Here we see the subtitle of the work coming into full effect, “Continuous Creation and Christology.” True enough, if the doctrine of the Incarnation suggests that the Son of God took on humanity in the person of Jesus of Nazareth, this opens up quite a few other questions about Edwards’ metaphysics: What of Jesus’ physical body? Does it possess physicality (material) outside of its “idea,” or does it too exist as an impression from the Uncreated Mind (God) to the created minds of men? And even more startling, we must ask, what about the mind of Jesus of Nazareth itself; is it created or uncreated? Does the human mind of Jesus of Nazareth need be constantly recreated? If Jesus is to be truly incarnate as a human being, he must exist in his humanity in the same way as all human creations do, right? And yet this is made quite a bit more complex still by the fact that the Son is also eternal and timeless; begotten by the Father. The reader is challenged to work through these complex questions alongside Hamilton as he considers each one in turn.

When Hamilton is working through Edwards’ first hand materials, he is primarily doing work in his Miscellanies and his book Original Sin. It is in the latter that we see his doctrine of continuous creation explained most fully, and in the former that Edwards talks about such ideas as idealism and occasionalism freely. There are moments when Hamilton, in order to explain what Edwards likely thought, is somewhat forced to make conjectures and leaps to fill in that gaps that are not fully explained by Edwards himself in his extant writings. Of course, he rigorously works through the relevant literature, and especially interacts with Crisp in the footnotes.

Since the book is short, the reader moves through these questions a bit fast. Perhaps too fast at times, although Hamilton tries to give the reader enough illustrations and examples to keep his or her mind focused on the topic at hand. Several times, just when my focus was about to “tap out” from mental perplexity, Hamilton would give just the right illustration that helped me to jump back on board and cling on a bit longer. Readers will find themselves preserved from mental fatigue by helpful handholds such as the recurring “cupcake” illustration (p. 32-33), a Monet painting reference (page 38), an illustration of an actor watching himself on film (p. 40), a memorable old-school slide projector (p. 56) and so on.  The constant use of these illustrations gives the reader the assurance of “Okay, I’m still with you!”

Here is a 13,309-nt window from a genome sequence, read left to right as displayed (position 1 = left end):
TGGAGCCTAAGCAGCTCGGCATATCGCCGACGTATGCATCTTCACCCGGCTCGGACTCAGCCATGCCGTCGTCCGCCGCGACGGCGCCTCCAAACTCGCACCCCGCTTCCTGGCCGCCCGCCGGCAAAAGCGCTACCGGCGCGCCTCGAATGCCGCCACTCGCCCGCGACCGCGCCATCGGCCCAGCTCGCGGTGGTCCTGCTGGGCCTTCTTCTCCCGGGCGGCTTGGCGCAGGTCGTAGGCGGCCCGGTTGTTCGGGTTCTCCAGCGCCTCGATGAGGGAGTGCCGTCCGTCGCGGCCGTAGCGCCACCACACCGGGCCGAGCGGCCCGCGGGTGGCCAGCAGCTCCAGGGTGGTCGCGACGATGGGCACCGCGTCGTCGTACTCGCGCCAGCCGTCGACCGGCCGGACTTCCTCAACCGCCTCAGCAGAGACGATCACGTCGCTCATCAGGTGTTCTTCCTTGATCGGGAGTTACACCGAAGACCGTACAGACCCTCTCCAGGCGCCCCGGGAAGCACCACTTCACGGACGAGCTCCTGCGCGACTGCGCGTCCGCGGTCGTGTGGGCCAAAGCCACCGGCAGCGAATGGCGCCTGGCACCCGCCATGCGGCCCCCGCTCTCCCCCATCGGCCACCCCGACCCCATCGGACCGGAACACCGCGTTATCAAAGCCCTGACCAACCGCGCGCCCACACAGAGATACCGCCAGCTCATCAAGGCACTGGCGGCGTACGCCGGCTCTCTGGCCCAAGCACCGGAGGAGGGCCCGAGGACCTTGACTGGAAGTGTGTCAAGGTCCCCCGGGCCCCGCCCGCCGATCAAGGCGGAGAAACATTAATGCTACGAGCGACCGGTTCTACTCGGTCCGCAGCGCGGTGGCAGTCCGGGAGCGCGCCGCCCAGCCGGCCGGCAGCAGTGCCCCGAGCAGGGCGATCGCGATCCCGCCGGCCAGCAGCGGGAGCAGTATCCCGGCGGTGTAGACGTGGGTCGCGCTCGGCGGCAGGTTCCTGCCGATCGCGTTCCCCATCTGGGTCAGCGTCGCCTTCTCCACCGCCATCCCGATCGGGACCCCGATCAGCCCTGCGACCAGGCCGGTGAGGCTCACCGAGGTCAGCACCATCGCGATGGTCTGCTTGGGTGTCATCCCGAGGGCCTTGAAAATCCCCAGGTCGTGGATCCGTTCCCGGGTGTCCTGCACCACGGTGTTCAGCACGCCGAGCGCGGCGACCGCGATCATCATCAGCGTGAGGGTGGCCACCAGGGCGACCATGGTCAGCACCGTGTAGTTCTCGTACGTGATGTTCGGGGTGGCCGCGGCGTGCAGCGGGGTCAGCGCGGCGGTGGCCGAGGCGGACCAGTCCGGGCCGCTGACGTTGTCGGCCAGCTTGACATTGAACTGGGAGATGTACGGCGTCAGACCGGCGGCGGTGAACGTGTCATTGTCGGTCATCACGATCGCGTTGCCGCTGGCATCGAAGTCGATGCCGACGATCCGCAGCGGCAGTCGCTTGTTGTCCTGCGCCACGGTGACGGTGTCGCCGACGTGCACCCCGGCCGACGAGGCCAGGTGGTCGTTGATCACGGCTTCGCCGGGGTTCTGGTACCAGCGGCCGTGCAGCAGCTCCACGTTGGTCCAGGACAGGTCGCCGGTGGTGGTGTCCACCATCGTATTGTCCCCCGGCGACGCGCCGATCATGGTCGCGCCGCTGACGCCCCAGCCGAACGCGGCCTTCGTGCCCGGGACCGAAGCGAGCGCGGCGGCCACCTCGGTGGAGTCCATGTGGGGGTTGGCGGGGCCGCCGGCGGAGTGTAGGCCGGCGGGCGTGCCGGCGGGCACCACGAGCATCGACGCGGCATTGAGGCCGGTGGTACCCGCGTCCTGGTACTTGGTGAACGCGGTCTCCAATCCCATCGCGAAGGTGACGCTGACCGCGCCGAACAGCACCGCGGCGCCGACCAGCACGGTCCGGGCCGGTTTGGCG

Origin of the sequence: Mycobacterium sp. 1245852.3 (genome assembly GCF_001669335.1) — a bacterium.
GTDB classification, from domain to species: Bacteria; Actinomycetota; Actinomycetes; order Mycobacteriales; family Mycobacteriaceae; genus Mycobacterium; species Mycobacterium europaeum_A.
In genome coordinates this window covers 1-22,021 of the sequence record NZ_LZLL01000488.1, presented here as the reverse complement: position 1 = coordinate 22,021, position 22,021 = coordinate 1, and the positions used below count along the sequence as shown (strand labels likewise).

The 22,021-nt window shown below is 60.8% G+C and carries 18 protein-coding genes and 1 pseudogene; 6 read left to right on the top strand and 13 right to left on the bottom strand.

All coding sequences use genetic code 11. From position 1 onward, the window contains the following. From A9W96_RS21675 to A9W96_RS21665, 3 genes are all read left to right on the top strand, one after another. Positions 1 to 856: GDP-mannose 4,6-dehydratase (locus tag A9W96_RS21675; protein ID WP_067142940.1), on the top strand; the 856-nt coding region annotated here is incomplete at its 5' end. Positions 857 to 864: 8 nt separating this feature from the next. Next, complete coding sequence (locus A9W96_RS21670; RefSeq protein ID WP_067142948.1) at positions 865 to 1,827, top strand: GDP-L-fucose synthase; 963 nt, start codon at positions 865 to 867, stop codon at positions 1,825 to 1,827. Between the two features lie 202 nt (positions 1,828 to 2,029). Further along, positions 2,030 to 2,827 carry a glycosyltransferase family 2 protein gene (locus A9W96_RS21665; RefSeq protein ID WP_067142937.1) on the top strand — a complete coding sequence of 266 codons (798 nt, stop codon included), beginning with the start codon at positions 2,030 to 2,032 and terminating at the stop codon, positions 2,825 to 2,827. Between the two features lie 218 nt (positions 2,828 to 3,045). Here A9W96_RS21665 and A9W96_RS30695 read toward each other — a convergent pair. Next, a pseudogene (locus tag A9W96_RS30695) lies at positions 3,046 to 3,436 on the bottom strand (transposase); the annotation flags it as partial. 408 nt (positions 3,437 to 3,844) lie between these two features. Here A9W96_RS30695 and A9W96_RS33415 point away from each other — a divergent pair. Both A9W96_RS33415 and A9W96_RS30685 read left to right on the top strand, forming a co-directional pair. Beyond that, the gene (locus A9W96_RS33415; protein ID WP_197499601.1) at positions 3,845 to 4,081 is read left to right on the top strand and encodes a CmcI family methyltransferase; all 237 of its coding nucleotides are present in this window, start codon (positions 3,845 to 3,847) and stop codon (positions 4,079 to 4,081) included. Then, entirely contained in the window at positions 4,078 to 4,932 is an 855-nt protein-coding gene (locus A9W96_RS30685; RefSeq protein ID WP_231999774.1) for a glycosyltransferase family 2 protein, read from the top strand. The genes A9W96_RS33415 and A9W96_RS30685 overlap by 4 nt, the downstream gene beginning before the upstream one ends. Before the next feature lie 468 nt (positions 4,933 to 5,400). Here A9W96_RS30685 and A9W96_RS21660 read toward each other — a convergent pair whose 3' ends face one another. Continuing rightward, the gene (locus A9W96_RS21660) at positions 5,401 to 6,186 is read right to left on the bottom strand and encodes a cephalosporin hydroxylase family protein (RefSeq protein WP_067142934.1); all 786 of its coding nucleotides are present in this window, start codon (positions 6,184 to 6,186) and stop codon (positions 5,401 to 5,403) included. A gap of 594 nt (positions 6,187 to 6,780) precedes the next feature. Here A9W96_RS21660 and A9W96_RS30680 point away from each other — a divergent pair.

Without giving too many spoilers, Hamilton holds that Edwards does have a coherent view of continuous creation that sustains challenges from other problematic issues related to Christology. Edwards’ view of immaterialism is that the universe consists of minds and ideas only. He holds that the ideas must be constantly recreated, but not the minds. This prevents him from having to admit that the created mind of Jesus of Nazareth (as distinct from the uncreated mind of the Son, the Second Person of the Trinity) need be remade continually. This makes Edwards, in Hamilton’s view an “immaterial realist.” Thus, Hamilton concludes the following propositions can be discerned in Edwards’ metaphysics:

  • The humanity of Jesus is a real substance, composed of an immaterial mind and a body composed entirely of ideas presented to Him by the Spirit
  • The mind of Jesus persists through time by enduring moment-to-moment whereas the body of Jesus, like all other perceptible objects, is continuously created and re-presented ex nihilo to the mind of Jesus (p. 92-93).

The book does get embroiled in quite a bit of jargon. Each chapter introduces new terms to the reader that must be considered before one or the other is finally preferred by the author. Is time discreet or dense? We must become familiar with fusion theory and fission theory. Neophytes will struggle to keep up with terms like idealism, occasionalism, substances, minds, immaterialism etc. Readers may do well to keep the new Edwards Encyclopedia close at hand. Thus, the constant introduction of new terms may give some uninitated readers the sense of playing “catch up” throughout the book. On the other hand, the brevity, clarity, and illustrations of the book make it an attainable read for all who are interested to go further into Edwards’ somewhat idiosyncratic thoughts on metaphysics.

 

 

Edwards Encyclopedia Preview

Forthwith, the world’s first look at the Jonathan Edwards Encyclopedia (pre-order this volume here), edited by Harry S. Stout, Kenneth P. Minkema, and Adriaan C. Neele (Eerdmans, 2017). The edition shown in the video below is not the final version, but is rather an advanced, uncorrected proof provided by the good folks at Eerdmans Publishing. The hardback edition will be released in November of this year, and will weigh in at well over 700 pages. It will likely be the definitive one volume reference work on Jonathan Edwards for decades to come. Contributing authors include: Robert L. Boss, Jonathan S. Marko, Oliver Crisp, Joel Beeke, Sean Michael Lucas, Thomas S. Kidd, Rhys S. Bezzant, Jeffery C. Waddington and many more.